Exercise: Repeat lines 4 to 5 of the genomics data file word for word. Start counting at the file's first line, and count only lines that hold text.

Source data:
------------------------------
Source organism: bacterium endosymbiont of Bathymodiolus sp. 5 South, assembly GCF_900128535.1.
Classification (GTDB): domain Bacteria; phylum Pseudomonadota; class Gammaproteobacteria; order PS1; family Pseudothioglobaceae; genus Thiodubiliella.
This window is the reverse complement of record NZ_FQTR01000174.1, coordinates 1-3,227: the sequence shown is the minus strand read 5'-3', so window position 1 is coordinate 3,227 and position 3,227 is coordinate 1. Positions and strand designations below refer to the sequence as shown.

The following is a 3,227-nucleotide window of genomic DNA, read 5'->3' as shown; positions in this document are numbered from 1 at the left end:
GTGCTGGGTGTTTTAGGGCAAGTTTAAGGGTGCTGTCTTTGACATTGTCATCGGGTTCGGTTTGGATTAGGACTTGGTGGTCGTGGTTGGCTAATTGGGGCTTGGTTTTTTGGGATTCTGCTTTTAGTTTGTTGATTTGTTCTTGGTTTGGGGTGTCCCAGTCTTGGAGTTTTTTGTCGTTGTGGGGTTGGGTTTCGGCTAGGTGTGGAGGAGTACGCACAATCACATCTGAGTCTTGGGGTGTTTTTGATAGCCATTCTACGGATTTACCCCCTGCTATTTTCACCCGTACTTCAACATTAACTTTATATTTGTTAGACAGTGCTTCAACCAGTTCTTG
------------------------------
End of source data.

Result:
The following is a 3,227-nucleotide window of genomic DNA, read 5'->3' as shown; positions in this document are numbered from 1 at the left end:
GTGCTGGGTGTTTTAGGGCAAGTTTAAGGGTGCTGTCTTTGACATTGTCATCGGGTTCGGTTTGGATTAGGACTTGGTGGTCGTGGTTGGCTAATTGGGGCTTGGTTTTTTGGGATTCTGCTTTTAGTTTGTTGATTTGTTCTTGGTTTGGGGTGTCCCAGTCTTGGAGTTTTTTGTCGTTGTGGGGTTGGGTTTCGGCTAGGTGTGGAGGAGTACGCACAATCACATCTGAGTCTTGGGGTGTTTTTGATAGCCATTCTACGGATTTACCCCCTGCTATTTTCACCCGTACTTCAACATTAACTTTATATTTGTTAGACAGTGCTTCAACCAGTTCTTG